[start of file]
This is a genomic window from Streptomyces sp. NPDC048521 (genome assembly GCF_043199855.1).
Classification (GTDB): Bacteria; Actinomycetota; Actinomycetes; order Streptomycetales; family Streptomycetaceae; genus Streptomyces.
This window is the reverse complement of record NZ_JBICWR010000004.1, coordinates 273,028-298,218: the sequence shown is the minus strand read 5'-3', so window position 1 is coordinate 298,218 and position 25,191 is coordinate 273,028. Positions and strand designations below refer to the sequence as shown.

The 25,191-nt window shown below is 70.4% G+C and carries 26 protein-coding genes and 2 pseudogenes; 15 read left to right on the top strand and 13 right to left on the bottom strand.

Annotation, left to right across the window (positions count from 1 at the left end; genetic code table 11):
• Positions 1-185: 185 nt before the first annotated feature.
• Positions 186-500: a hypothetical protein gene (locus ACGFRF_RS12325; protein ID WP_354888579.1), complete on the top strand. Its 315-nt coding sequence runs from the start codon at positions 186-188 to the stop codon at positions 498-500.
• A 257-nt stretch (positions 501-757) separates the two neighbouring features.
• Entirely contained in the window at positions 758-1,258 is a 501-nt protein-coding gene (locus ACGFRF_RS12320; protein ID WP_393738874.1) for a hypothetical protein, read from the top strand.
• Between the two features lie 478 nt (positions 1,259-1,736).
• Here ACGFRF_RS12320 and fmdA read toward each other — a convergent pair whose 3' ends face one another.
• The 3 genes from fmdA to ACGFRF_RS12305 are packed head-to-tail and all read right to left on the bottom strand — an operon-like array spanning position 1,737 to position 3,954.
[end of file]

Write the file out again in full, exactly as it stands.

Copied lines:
This is a genomic window from Streptomyces sp. NPDC048521 (genome assembly GCF_043199855.1).
Classification (GTDB): Bacteria; Actinomycetota; Actinomycetes; order Streptomycetales; family Streptomycetaceae; genus Streptomyces.
This window is the reverse complement of record NZ_JBICWR010000004.1, coordinates 273,028-298,218: the sequence shown is the minus strand read 5'-3', so window position 1 is coordinate 298,218 and position 25,191 is coordinate 273,028. Positions and strand designations below refer to the sequence as shown.

The 25,191-nt window shown below is 70.4% G+C and carries 26 protein-coding genes and 2 pseudogenes; 15 read left to right on the top strand and 13 right to left on the bottom strand.

Annotation, left to right across the window (positions count from 1 at the left end; genetic code table 11):
• Positions 1-185: 185 nt before the first annotated feature.
• Positions 186-500: a hypothetical protein gene (locus ACGFRF_RS12325; protein ID WP_354888579.1), complete on the top strand. Its 315-nt coding sequence runs from the start codon at positions 186-188 to the stop codon at positions 498-500.
• A 257-nt stretch (positions 501-757) separates the two neighbouring features.
• Entirely contained in the window at positions 758-1,258 is a 501-nt protein-coding gene (locus ACGFRF_RS12320; protein ID WP_393738874.1) for a hypothetical protein, read from the top strand.
• Between the two features lie 478 nt (positions 1,259-1,736).
• Here ACGFRF_RS12320 and fmdA read toward each other — a convergent pair whose 3' ends face one another.
• The 3 genes from fmdA to ACGFRF_RS12305 are packed head-to-tail and all read right to left on the bottom strand — an operon-like array spanning position 1,737 to position 3,954.